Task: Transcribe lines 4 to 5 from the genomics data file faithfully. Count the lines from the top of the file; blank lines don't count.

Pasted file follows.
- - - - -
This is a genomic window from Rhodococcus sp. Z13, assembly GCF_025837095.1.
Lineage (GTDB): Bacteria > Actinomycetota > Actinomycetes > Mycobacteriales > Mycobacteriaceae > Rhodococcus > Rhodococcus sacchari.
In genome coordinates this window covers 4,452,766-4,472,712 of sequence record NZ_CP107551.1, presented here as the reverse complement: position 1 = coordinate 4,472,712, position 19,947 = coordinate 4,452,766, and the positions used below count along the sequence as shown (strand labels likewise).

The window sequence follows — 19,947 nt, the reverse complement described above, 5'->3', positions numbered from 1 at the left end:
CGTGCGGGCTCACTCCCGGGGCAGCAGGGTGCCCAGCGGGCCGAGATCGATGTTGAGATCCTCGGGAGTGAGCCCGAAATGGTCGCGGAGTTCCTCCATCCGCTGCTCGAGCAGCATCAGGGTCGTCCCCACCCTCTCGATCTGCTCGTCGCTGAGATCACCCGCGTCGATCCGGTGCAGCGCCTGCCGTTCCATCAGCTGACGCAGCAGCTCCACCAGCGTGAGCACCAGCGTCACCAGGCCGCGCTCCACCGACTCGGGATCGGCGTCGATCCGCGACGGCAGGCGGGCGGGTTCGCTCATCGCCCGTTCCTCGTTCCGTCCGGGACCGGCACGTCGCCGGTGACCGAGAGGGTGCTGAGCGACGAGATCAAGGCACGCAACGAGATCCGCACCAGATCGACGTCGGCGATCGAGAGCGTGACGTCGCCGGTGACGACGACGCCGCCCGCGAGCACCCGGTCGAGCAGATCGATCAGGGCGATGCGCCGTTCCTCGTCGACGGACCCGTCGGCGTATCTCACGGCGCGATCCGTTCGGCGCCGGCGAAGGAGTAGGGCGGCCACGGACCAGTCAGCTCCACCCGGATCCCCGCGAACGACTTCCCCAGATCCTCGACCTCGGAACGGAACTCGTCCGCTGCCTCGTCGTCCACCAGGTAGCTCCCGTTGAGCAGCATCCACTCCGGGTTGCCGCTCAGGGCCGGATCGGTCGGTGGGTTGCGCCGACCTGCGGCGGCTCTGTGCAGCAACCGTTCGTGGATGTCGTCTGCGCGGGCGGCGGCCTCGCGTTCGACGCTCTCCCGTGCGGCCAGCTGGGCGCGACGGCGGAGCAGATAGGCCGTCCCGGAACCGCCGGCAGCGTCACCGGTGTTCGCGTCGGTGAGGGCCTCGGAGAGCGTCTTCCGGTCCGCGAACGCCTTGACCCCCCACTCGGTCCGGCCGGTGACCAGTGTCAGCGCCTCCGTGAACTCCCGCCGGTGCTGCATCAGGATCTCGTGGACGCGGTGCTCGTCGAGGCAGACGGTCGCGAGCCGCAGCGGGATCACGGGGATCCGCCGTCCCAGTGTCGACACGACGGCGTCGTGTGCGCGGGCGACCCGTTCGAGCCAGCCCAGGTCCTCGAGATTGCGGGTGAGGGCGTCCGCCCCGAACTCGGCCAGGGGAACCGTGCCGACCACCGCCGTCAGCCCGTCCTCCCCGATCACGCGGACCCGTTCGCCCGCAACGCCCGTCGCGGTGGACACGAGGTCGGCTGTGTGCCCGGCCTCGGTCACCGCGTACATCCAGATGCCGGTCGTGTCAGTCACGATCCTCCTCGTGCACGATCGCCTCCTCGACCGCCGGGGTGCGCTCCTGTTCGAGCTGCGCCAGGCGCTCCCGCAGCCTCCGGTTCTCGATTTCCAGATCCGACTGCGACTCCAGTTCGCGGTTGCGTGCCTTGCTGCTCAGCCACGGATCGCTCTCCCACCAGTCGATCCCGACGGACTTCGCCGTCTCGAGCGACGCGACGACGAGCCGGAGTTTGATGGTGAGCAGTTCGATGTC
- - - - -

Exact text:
The window sequence follows — 19,947 nt, the reverse complement described above, 5'->3', positions numbered from 1 at the left end:
CGTGCGGGCTCACTCCCGGGGCAGCAGGGTGCCCAGCGGGCCGAGATCGATGTTGAGATCCTCGGGAGTGAGCCCGAAATGGTCGCGGAGTTCCTCCATCCGCTGCTCGAGCAGCATCAGGGTCGTCCCCACCCTCTCGATCTGCTCGTCGCTGAGATCACCCGCGTCGATCCGGTGCAGCGCCTGCCGTTCCATCAGCTGACGCAGCAGCTCCACCAGCGTGAGCACCAGCGTCACCAGGCCGCGCTCCACCGACTCGGGATCGGCGTCGATCCGCGACGGCAGGCGGGCGGGTTCGCTCATCGCCCGTTCCTCGTTCCGTCCGGGACCGGCACGTCGCCGGTGACCGAGAGGGTGCTGAGCGACGAGATCAAGGCACGCAACGAGATCCGCACCAGATCGACGTCGGCGATCGAGAGCGTGACGTCGCCGGTGACGACGACGCCGCCCGCGAGCACCCGGTCGAGCAGATCGATCAGGGCGATGCGCCGTTCCTCGTCGACGGACCCGTCGGCGTATCTCACGGCGCGATCCGTTCGGCGCCGGCGAAGGAGTAGGGCGGCCACGGACCAGTCAGCTCCACCCGGATCCCCGCGAACGACTTCCCCAGATCCTCGACCTCGGAACGGAACTCGTCCGCTGCCTCGTCGTCCACCAGGTAGCTCCCGTTGAGCAGCATCCACTCCGGGTTGCCGCTCAGGGCCGGATCGGTCGGTGGGTTGCGCCGACCTGCGGCGGCTCTGTGCAGCAACCGTTCGTGGATGTCGTCTGCGCGGGCGGCGGCCTCGCGTTCGACGCTCTCCCGTGCGGCCAGCTGGGCGCGACGGCGGAGCAGATAGGCCGTCCCGGAACCGCCGGCAGCGTCACCGGTGTTCGCGTCGGTGAGGGCCTCGGAGAGCGTCTTCCGGTCCGCGAACGCCTTGACCCCCCACTCGGTCCGGCCGGTGACCAGTGTCAGCGCCTCCGTGAACTCCCGCCGGTGCTGCATCAGGATCTCGTGGACGCGGTGCTCGTCGAGGCAGACGGTCGCGAGCCGCAGCGGGATCACGGGGATCCGCCGTCCCAGTGTCGACACGACGGCGTCGTGTGCGCGGGCGACCCGTTCGAGCCAGCCCAGGTCCTCGAGATTGCGGGTGAGGGCGTCCGCCCCGAACTCGGCCAGGGGAACCGTGCCGACCACCGCCGTCAGCCCGTCCTCCCCGATCACGCGGACCCGTTCGCCCGCAACGCCCGTCGCGGTGGACACGAGGTCGGCTGTGTGCCCGGCCTCGGTCACCGCGTACATCCAGATGCCGGTCGTGTCAGTCACGATCCTCCTCGTGCACGATCGCCTCCTCGACCGCCGGGGTGCGCTCCTGTTCGAGCTGCGCCAGGCGCTCCCGCAGCCTCCGGTTCTCGATTTCCAGATCCGACTGCGACTCCAGTTCGCGGTTGCGTGCCTTGCTGCTCAGCCACGGATCGCTCTCCCACCAGTCGATCCCGACGGACTTCGCCGTCTCGAGCGACGCGACGACGAGCCGGAGTTTGATGGTGAGCAGTTCGATGTC